The Bowling Green, Fla., property has opened its Glory Hole lake to local anglers, while its sporting clays facility opened to the public February 1.
Streamsong Resort in Bowling Green, Fla., has opened its Glory Hole, an expansive lake created by phosphate mining, and clay-shooting amenities to the public, the Lakeland (Fla.) Ledger reported.
For the past couple of decades, the Glory Hole was strictly limited to VIPs and guests of The Mosaic Company, one of the most exclusive bass fishing spots anywhere in the world. But earlier this year, the expansive lake created by phosphate mining on Mosaic land in the southwest reaches of Polk County was opened to guests at the resort and to area anglers, the Ledger reported.
“It’s open to the public,” said Tyler Ramsdell, the recreation manager at Streamsong. “We want locals to come fish because it is a very prestigious lake that a lot of them have been wanting to fish for their whole life.”
Bass fishing is a side diversion for resort guests who come from around the world to play Streamsong’s two top-ranked golf courses. But Streamsong welcomes Polk County residents to enjoy the fishing facilities for a daily fee of $80 per hour, the Ledger reported.
To round out the outdoors experience, the resort also features a new sporting clays course for wing-shooters that is open to the public, the Ledger reported.
“We would encourage people to make reservations at the Lodge if they’d like to come out and use our sporting clays facility or bass fishing,” said General Manager Richard Mogensen.
“A lot of people who have been playing here for the past 16 months are now discovering that we have different sporting venues,” Mogensen said in late April. “And that wasn’t originally available. So now, we’re getting an exponential increase.”
Streamsong built the six-story Lodge along the southern shore of the Glory Hole. A long-distance cast would almost land in the open-air swimming pool between the Lodge and the lake, the Ledger reported.
The Glory Hole came by its name honestly, producing more than its share of double-digit bass throughout the years. The lake features deep, dark waters ringed with lily pads and bulrushes around the shore along with open-water brush and mussel bars, the Ledger reported.
Ramsdell said word has been spreading that the Glory Hole is open. “Two people from Lakeland came twice. They fished in the morning and golfed in the afternoon.”
Ramsdell said anglers can bring their own tackle, but no boats can be launched. Streamsong provides the boats—16- and 17-foot Mako center console open fisherman craft with electric trolling motors. The cost for a guided trip is $80 per person per hour, up to a maximum of six hours, for ages 13 and older. For youth 12 and younger, the cost is $40. Fishing licenses are not required, the Ledger reported.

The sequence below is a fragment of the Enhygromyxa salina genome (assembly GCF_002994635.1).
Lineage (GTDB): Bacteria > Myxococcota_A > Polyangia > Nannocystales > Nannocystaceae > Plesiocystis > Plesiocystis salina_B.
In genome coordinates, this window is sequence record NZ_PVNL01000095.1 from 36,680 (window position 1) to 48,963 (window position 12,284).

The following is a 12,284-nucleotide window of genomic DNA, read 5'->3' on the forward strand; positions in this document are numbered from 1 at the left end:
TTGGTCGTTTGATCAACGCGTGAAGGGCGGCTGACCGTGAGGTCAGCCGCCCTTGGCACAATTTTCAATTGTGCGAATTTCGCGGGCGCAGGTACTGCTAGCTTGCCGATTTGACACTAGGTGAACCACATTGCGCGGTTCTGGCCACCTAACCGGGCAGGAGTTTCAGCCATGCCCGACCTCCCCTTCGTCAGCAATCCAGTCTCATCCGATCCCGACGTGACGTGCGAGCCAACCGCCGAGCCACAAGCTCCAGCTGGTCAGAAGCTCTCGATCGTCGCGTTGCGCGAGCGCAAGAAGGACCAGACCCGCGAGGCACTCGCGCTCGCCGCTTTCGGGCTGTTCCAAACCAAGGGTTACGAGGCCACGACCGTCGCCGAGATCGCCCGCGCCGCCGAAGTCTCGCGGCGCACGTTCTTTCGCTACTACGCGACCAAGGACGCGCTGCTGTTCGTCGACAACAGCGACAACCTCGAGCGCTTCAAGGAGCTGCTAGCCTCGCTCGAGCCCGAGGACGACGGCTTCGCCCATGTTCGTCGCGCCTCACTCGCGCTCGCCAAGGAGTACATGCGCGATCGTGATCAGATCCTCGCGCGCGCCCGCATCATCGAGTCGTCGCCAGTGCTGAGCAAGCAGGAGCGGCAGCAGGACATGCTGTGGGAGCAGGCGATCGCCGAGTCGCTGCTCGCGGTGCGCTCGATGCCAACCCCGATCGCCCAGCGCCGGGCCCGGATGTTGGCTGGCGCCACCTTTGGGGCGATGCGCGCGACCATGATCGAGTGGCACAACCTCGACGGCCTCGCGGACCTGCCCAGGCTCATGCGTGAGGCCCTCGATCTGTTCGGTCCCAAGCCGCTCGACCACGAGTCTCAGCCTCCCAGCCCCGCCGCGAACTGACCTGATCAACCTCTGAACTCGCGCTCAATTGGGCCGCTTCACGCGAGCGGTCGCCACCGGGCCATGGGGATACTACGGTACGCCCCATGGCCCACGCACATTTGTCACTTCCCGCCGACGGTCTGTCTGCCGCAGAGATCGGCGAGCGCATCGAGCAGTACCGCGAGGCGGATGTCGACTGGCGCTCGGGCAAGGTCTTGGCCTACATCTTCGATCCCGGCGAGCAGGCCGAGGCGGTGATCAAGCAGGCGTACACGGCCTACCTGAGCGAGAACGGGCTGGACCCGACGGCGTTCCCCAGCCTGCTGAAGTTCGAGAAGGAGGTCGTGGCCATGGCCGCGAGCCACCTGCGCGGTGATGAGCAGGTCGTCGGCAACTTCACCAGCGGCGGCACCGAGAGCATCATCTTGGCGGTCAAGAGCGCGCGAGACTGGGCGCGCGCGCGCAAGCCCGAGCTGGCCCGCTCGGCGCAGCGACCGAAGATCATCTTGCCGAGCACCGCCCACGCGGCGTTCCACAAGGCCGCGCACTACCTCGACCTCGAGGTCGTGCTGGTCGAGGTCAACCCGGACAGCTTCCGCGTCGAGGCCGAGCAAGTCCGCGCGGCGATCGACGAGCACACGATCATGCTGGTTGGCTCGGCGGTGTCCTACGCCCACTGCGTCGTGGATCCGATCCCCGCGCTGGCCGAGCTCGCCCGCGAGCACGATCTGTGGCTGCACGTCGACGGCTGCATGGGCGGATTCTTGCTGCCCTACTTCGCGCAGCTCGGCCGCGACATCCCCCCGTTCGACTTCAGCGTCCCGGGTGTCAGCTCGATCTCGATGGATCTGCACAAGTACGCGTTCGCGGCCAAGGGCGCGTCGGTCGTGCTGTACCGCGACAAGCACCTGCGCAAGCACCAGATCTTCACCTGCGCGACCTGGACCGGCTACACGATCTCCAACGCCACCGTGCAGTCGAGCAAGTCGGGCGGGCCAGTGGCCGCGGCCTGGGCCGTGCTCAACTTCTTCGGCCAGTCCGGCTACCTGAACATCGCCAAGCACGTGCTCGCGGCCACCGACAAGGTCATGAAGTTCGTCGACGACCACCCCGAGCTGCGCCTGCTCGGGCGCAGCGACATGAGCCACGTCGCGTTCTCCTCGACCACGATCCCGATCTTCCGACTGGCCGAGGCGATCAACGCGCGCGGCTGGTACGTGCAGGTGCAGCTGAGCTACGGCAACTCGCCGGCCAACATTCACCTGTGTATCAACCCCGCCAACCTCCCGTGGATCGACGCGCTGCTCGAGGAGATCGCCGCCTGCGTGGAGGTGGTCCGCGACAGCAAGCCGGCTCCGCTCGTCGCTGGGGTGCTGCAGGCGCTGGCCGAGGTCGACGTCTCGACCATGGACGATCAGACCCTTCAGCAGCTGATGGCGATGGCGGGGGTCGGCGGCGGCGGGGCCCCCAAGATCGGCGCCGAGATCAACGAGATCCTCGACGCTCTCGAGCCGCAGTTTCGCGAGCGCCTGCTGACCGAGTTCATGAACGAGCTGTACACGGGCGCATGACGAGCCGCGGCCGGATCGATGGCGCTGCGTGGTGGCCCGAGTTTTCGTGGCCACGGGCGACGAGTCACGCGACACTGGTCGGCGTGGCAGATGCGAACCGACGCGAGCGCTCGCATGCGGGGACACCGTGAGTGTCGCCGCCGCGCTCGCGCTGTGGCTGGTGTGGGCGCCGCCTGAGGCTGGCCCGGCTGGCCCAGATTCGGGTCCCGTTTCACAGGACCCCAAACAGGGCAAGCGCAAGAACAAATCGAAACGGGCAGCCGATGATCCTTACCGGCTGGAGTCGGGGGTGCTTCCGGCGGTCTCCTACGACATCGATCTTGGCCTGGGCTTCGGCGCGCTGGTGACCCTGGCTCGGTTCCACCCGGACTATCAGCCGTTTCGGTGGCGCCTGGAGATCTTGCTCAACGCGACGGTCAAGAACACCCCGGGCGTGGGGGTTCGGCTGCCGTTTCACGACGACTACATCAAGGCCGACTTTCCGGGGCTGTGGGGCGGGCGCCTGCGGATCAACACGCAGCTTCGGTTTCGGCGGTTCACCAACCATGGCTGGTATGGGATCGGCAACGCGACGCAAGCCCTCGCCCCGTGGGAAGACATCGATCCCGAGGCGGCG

Ramsdell said all anglers, even novices, have caught at least one bass. “Surprisingly, they always catch the biggest fish,” he said.
While bass fishing is most popular, the resort built a first-class sporting clays facility overlooking a lake that’s a 15-minute car ride from the Lodge and the Glory Hole, the Ledger reported.
“I think the views separate us from other courses in the state,” recreation coordinator Erik Prinz said of the range.
On the drive to the range, down a clay road though cattle pastures, we spotted a wild sow with her pigs and flushed a covey of quail. Prinz said he saw two Florida panthers resting on the Five-Stand platform one morning, the Ledger reported.
Mike Mezerra of Tampa Bay Sporting Clays helped set up the sporting clays course amid the 16,000 acres of reclaimed land that has reverted to pine woods with some oak trees. The sporting-clays range includes a small clubhouse, where merchandise is available, surrounded by an expansive wooden deck with seating. There is an eight-station clays course and the Five-Stand station, the Ledger reported.
Shotgunners from Polk have been taking advantage of the course since it opened February 1, before bass fishing was available. The bright orange targets, called clay pigeons, are flung by machine and simulate the flights of quail, dove and teal, as well as a challenging rabbit target that rolls on the ground at a quick pace, the Ledger reported.
“You can bring your own shotgun, as long as it’s a 12-gauge or a 20-gauge,” Prinz said. But shooters have to purchase shotgun shells at the range per regulations, the Ledger reported.
Prinz and Ramsdell are National Sporting Clays Association Level 1 instructors with National Rifle Association safety certification and certified as NRA range safety officers. They are fully capable of helping inexperienced shooters learn the sport, the Ledger reported.
“We can take out a beginning shooter and take them to the next level,” Prinz said.
The cost of shooting clays includes the use of a Mossberg 12-gauge over-under shotgun, a guide, ear and eye protection, golf cart and ammo. Prices are $100 for 50 shots or $150 for 100 shots, the Ledger reported.
There is a fire pit under an oak tree close to the clubhouse that’s a good spot for sharing stories during the winter. Prinz said a man and his 16-year-old came to Streamsong recently. They played golf, shot clays and fished—all in one day, the Ledger reported.
C&RB reported on Streamsong’s array of amenities in its November 2013 cover story, “Putting the Pieces Together at Streamsong Resort.”